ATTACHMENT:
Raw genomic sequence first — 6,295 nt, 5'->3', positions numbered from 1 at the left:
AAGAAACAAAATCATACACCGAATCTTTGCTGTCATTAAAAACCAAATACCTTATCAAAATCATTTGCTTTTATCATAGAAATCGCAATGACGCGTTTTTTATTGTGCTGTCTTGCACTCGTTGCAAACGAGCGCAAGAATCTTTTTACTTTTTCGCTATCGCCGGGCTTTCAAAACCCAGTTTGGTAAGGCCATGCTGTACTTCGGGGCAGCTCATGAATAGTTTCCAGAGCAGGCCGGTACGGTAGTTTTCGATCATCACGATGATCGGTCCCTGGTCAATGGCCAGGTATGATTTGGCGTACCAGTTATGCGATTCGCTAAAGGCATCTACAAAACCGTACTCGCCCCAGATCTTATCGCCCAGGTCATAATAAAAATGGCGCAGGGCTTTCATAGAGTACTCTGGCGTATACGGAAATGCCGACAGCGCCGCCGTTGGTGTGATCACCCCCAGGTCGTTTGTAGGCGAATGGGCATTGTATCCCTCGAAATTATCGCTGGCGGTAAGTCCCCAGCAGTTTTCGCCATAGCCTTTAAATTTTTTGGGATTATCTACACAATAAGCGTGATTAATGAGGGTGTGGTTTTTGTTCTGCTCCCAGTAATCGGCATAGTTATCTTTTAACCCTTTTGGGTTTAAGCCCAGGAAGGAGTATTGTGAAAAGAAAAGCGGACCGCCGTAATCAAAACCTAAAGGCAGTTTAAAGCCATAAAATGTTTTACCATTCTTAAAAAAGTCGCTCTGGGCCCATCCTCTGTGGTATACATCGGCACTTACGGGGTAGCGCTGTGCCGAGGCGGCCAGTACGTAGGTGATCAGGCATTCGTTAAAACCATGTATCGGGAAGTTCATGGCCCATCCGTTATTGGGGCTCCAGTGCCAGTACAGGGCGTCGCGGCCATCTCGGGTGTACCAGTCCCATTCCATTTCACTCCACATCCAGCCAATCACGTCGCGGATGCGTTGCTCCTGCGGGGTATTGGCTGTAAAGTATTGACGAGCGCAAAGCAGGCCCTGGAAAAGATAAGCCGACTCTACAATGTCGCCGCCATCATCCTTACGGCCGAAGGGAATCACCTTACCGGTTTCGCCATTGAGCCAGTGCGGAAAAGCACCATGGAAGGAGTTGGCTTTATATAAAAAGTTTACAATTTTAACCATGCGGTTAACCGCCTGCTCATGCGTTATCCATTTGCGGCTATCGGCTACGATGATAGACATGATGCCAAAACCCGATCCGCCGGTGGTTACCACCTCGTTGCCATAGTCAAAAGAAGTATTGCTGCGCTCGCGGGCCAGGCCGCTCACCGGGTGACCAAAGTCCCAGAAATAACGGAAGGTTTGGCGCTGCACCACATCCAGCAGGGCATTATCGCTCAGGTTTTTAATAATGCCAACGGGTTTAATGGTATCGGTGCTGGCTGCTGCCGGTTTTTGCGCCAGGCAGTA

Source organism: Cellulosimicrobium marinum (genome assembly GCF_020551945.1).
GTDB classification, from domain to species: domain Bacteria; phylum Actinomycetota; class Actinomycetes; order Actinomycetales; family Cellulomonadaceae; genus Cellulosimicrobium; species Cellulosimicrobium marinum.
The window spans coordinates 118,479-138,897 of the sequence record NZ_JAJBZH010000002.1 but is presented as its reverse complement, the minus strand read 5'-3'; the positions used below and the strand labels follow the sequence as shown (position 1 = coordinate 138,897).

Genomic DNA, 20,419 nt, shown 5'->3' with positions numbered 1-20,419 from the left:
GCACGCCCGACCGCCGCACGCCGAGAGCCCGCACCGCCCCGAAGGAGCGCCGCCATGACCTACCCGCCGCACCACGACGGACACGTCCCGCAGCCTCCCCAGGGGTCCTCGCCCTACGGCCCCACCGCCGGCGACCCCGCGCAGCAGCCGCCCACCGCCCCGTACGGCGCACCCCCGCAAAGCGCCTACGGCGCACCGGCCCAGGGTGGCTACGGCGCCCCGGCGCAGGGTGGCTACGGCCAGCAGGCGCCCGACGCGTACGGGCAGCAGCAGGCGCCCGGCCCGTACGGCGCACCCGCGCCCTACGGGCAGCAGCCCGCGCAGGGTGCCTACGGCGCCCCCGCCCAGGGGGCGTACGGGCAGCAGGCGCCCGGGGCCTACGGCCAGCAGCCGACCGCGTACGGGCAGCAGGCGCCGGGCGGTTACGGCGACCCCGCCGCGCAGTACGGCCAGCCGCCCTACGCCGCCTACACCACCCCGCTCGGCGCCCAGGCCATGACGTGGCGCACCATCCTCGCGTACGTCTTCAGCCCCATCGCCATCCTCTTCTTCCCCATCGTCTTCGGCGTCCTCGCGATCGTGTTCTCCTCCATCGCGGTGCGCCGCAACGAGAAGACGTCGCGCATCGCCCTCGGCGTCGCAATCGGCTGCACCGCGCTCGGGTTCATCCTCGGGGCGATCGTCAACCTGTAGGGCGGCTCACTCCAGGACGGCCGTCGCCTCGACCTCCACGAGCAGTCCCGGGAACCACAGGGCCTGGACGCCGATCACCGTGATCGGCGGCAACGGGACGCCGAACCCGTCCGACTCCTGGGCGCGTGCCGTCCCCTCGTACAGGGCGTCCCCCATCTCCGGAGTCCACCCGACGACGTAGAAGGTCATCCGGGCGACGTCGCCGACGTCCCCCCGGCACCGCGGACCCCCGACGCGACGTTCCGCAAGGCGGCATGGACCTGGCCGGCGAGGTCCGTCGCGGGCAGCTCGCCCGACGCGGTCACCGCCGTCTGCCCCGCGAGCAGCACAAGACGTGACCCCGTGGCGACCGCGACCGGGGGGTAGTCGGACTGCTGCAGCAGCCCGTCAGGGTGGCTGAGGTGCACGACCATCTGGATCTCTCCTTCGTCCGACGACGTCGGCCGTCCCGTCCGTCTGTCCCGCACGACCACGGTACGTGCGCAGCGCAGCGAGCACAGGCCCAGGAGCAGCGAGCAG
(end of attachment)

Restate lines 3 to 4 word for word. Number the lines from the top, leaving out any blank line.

Source organism: Cellulosimicrobium marinum (genome assembly GCF_020551945.1).
GTDB classification, from domain to species: domain Bacteria; phylum Actinomycetota; class Actinomycetes; order Actinomycetales; family Cellulomonadaceae; genus Cellulosimicrobium; species Cellulosimicrobium marinum.